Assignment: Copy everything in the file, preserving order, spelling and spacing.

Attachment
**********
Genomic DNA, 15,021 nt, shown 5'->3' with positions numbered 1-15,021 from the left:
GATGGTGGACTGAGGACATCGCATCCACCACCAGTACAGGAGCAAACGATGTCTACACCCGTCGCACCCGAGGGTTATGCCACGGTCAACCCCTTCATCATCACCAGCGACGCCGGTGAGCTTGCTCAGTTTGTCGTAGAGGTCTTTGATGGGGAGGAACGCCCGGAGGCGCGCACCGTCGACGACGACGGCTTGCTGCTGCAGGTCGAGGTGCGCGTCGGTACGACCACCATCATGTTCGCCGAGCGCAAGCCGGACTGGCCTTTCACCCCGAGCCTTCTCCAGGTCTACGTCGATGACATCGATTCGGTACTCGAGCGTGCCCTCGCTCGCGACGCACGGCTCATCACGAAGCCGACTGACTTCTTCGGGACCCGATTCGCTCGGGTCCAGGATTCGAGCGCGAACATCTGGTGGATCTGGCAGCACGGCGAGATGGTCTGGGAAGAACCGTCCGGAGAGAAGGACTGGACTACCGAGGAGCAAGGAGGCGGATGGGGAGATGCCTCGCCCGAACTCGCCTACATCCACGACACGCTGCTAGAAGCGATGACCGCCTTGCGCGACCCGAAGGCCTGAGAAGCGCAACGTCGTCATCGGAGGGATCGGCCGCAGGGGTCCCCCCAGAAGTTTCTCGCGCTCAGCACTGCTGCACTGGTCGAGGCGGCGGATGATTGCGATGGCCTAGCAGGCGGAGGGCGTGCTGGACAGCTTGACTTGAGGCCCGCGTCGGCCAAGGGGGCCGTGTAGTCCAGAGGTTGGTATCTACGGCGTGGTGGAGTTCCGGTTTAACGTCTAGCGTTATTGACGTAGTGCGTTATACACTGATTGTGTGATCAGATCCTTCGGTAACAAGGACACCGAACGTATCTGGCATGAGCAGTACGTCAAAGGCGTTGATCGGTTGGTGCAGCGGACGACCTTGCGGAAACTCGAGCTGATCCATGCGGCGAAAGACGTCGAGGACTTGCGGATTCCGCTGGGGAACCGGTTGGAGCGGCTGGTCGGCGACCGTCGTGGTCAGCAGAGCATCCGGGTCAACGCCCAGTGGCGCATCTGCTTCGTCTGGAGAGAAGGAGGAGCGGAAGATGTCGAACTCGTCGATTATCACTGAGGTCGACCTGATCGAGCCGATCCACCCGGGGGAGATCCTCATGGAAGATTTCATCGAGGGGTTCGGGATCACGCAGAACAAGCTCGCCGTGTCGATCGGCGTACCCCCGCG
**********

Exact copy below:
Genomic DNA, 15,021 nt, shown 5'->3' with positions numbered 1-15,021 from the left:
GATGGTGGACTGAGGACATCGCATCCACCACCAGTACAGGAGCAAACGATGTCTACACCCGTCGCACCCGAGGGTTATGCCACGGTCAACCCCTTCATCATCACCAGCGACGCCGGTGAGCTTGCTCAGTTTGTCGTAGAGGTCTTTGATGGGGAGGAACGCCCGGAGGCGCGCACCGTCGACGACGACGGCTTGCTGCTGCAGGTCGAGGTGCGCGTCGGTACGACCACCATCATGTTCGCCGAGCGCAAGCCGGACTGGCCTTTCACCCCGAGCCTTCTCCAGGTCTACGTCGATGACATCGATTCGGTACTCGAGCGTGCCCTCGCTCGCGACGCACGGCTCATCACGAAGCCGACTGACTTCTTCGGGACCCGATTCGCTCGGGTCCAGGATTCGAGCGCGAACATCTGGTGGATCTGGCAGCACGGCGAGATGGTCTGGGAAGAACCGTCCGGAGAGAAGGACTGGACTACCGAGGAGCAAGGAGGCGGATGGGGAGATGCCTCGCCCGAACTCGCCTACATCCACGACACGCTGCTAGAAGCGATGACCGCCTTGCGCGACCCGAAGGCCTGAGAAGCGCAACGTCGTCATCGGAGGGATCGGCCGCAGGGGTCCCCCCAGAAGTTTCTCGCGCTCAGCACTGCTGCACTGGTCGAGGCGGCGGATGATTGCGATGGCCTAGCAGGCGGAGGGCGTGCTGGACAGCTTGACTTGAGGCCCGCGTCGGCCAAGGGGGCCGTGTAGTCCAGAGGTTGGTATCTACGGCGTGGTGGAGTTCCGGTTTAACGTCTAGCGTTATTGACGTAGTGCGTTATACACTGATTGTGTGATCAGATCCTTCGGTAACAAGGACACCGAACGTATCTGGCATGAGCAGTACGTCAAAGGCGTTGATCGGTTGGTGCAGCGGACGACCTTGCGGAAACTCGAGCTGATCCATGCGGCGAAAGACGTCGAGGACTTGCGGATTCCGCTGGGGAACCGGTTGGAGCGGCTGGTCGGCGACCGTCGTGGTCAGCAGAGCATCCGGGTCAACGCCCAGTGGCGCATCTGCTTCGTCTGGAGAGAAGGAGGAGCGGAAGATGTCGAACTCGTCGATTATCACTGAGGTCGACCTGATCGAGCCGATCCACCCGGGGGAGATCCTCATGGAAGATTTCATCGAGGGGTTCGGGATCACGCAGAACAAGCTCGCCGTGTCGATCGGCGTACCCCCGCG